Bahrain repression continues

Bahrain: Where is Ali Abdulemam? See here.

This video is called Formula 1 should be postponed because violations of human rights in Bahrain.

Formula One supremo Bernie Ecclestone is aware of the prospect of this year’s Bahrain Grand Prix becoming a PR catastrophe: here.

US-Bahrain arms deal: here.

Torture has been a systemic problem in Bahrain since at least 1975. Since that time, however, not one state security employee or government official has ever been convicted of torture. On the other hand, it took the Lower National Safety Court just two months to convict nine civilians of “torturing” a policeman: here.

5 thoughts on “Bahrain repression continues

  1. Bahrain security forces clash with youths: witnesses

    (AFP) – 4 hours ago

    DUBAI — Bahraini security forces clashed with youths on Sunday after the funeral of a protester who allegedly died after inhaling tear gas fired by riot police, witnesses said.

    The clashes erupted in the Shiite village of Al-Muqsha, north of the capital Manama, following the funeral of Jaafer Jassem Ridha, 41.

    The main Shiite opposition group Al-Wefaq said Ridha died after inhaling tear gas fired at a recent demonstration that was violently dispersed by riot police.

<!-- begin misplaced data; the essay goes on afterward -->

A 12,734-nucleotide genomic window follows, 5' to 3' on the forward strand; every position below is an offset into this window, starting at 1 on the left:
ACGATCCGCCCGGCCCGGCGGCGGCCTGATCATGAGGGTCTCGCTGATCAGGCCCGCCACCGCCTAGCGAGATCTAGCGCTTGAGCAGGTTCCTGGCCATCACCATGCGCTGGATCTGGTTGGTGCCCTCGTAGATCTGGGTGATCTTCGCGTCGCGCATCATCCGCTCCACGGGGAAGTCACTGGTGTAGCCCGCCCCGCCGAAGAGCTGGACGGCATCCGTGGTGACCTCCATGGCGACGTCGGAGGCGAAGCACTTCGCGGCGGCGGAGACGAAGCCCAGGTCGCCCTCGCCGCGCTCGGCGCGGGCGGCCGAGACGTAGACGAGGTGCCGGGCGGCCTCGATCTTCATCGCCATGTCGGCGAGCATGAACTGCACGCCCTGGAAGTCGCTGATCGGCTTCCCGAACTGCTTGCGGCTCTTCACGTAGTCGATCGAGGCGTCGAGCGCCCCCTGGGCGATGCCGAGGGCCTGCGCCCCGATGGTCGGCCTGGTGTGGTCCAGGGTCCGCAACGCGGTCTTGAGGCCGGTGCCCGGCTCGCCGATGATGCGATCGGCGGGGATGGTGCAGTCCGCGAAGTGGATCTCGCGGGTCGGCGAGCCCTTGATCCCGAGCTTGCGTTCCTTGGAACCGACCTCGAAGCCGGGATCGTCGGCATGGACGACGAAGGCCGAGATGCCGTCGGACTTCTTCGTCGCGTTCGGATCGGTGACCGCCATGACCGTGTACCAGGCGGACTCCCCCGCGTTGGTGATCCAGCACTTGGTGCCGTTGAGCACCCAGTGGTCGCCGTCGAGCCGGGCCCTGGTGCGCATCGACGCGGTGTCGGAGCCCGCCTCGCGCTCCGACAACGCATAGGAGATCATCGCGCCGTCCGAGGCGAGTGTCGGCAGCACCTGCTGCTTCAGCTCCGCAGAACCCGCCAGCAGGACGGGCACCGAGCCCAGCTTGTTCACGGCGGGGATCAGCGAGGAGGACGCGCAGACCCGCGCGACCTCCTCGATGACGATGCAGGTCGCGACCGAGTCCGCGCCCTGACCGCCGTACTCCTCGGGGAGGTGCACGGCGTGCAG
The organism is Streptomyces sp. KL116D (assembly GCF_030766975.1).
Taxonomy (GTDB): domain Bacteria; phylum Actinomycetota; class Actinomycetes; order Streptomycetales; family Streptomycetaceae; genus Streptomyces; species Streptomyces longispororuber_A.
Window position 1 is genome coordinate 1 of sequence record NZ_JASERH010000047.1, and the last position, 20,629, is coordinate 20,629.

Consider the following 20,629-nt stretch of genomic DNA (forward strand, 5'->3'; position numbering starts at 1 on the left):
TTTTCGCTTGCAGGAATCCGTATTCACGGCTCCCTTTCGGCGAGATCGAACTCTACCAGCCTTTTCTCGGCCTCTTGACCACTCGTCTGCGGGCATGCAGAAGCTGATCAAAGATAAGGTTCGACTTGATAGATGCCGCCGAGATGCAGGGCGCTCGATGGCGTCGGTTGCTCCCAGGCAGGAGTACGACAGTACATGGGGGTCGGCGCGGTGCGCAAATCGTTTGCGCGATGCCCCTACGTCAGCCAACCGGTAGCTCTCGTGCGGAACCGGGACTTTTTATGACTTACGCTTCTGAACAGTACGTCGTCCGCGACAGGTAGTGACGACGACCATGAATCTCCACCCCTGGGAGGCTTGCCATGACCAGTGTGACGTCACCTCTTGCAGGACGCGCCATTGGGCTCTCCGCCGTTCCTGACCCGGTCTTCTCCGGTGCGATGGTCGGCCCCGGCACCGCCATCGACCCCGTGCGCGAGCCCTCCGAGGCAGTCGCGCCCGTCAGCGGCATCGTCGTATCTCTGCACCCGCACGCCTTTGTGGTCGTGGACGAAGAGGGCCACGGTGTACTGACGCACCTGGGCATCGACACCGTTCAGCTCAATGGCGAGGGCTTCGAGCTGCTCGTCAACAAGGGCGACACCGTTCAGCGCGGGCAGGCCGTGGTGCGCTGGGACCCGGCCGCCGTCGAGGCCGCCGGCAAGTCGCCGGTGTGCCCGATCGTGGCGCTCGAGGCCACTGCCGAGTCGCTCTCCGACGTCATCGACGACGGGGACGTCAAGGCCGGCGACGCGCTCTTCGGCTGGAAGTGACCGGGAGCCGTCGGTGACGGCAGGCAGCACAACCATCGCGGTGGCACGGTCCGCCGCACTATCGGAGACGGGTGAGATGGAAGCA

Al-Wefaq also said on Sunday that another Bahraini, 27-year-old Sabri Mahfud, had died after inhaling tear gas, without elaborating on the circumstances or date of the incident.

    The interior ministry said on Twitter that a group of people “provoked acts of violence and barricaded the streets” after Ridha’s burial, adding that necessary “lawful measures” were taken to contain the situation, without saying what these were.

    The ministry also announced on Sunday the opening of a probe into claims that a policeman had thrown a petrol bomb, as a video posted online appeared to show.

    The inquiry could lead to disciplinary measures against the suspect, a senior ministry official said in a statement received by AFP.

    Bahrain’s riot police often fire tear gas against demonstrators in the tiny Gulf kingdom, where the Shiite-led opposition is calling for constitutional changes that would reduce the power of the ruling minority Sunni dynasty.

    Tensions have remained high since a deadly crackdown last year after a month of Manama street protests.

    According to an independent probe, 35 people were killed in last year’s unrest, including five security personnel and five detainees tortured to death while in custody.

    Copyright © 2012 AFP. All rights reserved.


  2. Tanker blaze put out

    Posted on » Tuesday, March 20, 2012